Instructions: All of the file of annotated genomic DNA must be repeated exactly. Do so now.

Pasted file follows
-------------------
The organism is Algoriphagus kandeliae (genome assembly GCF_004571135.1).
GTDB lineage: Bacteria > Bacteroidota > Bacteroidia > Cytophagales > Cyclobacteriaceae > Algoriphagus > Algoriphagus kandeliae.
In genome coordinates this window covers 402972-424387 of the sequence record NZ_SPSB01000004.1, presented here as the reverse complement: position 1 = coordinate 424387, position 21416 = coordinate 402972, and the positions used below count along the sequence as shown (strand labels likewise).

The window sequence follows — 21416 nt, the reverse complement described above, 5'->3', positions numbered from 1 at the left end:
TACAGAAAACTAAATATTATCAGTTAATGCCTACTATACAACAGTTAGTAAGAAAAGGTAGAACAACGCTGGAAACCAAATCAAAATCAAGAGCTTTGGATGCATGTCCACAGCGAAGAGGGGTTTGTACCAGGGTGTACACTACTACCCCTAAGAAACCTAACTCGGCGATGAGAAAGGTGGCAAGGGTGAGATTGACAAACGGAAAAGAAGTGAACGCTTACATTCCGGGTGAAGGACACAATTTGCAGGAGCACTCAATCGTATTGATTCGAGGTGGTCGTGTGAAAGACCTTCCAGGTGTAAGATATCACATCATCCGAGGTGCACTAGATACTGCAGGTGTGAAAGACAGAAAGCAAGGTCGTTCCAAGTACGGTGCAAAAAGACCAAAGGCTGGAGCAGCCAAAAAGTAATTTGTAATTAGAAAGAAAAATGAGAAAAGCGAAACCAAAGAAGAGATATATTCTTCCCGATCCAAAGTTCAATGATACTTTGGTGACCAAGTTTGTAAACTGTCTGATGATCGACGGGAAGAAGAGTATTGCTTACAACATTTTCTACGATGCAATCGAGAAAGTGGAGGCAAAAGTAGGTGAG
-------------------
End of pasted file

The organism is Algoriphagus kandeliae (genome assembly GCF_004571135.1).
GTDB lineage: Bacteria > Bacteroidota > Bacteroidia > Cytophagales > Cyclobacteriaceae > Algoriphagus > Algoriphagus kandeliae.
In genome coordinates this window covers 402972-424387 of the sequence record NZ_SPSB01000004.1, presented here as the reverse complement: position 1 = coordinate 424387, position 21416 = coordinate 402972, and the positions used below count along the sequence as shown (strand labels likewise).

The window sequence follows — 21416 nt, the reverse complement described above, 5'->3', positions numbered from 1 at the left end:
TACAGAAAACTAAATATTATCAGTTAATGCCTACTATACAACAGTTAGTAAGAAAAGGTAGAACAACGCTGGAAACCAAATCAAAATCAAGAGCTTTGGATGCATGTCCACAGCGAAGAGGGGTTTGTACCAGGGTGTACACTACTACCCCTAAGAAACCTAACTCGGCGATGAGAAAGGTGGCAAGGGTGAGATTGACAAACGGAAAAGAAGTGAACGCTTACATTCCGGGTGAAGGACACAATTTGCAGGAGCACTCAATCGTATTGATTCGAGGTGGTCGTGTGAAAGACCTTCCAGGTGTAAGATATCACATCATCCGAGGTGCACTAGATACTGCAGGTGTGAAAGACAGAAAGCAAGGTCGTTCCAAGTACGGTGCAAAAAGACCAAAGGCTGGAGCAGCCAAAAAGTAATTTGTAATTAGAAAGAAAAATGAGAAAAGCGAAACCAAAGAAGAGATATATTCTTCCCGATCCAAAGTTCAATGATACTTTGGTGACCAAGTTTGTAAACTGTCTGATGATCGACGGGAAGAAGAGTATTGCTTACAACATTTTCTACGATGCAATCGAGAAAGTGGAGGCAAAAGTAGGTGAG